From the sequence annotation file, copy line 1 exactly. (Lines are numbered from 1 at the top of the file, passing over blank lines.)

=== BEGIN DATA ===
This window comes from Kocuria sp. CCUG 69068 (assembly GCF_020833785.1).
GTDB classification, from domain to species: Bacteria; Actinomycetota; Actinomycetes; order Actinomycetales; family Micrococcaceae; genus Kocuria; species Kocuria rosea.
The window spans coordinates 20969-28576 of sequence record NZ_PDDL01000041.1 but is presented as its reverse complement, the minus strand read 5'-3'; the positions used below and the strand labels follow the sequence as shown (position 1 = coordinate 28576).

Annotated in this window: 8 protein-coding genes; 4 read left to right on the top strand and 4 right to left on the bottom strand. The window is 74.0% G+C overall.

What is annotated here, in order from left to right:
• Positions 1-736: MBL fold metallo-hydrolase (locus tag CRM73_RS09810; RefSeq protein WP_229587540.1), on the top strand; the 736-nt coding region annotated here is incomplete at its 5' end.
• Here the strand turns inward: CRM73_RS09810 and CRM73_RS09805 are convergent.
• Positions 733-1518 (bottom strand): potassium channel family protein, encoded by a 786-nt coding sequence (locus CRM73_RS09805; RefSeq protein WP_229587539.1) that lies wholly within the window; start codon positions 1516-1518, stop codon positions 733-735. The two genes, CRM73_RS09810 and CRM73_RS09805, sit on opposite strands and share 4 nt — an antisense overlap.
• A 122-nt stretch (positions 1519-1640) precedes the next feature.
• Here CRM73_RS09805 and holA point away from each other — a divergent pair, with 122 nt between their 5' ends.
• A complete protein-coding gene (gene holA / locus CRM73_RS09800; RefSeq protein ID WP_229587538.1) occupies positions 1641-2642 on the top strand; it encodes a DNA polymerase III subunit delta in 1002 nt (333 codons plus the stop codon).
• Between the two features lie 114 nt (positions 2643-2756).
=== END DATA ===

This window comes from Kocuria sp. CCUG 69068 (assembly GCF_020833785.1).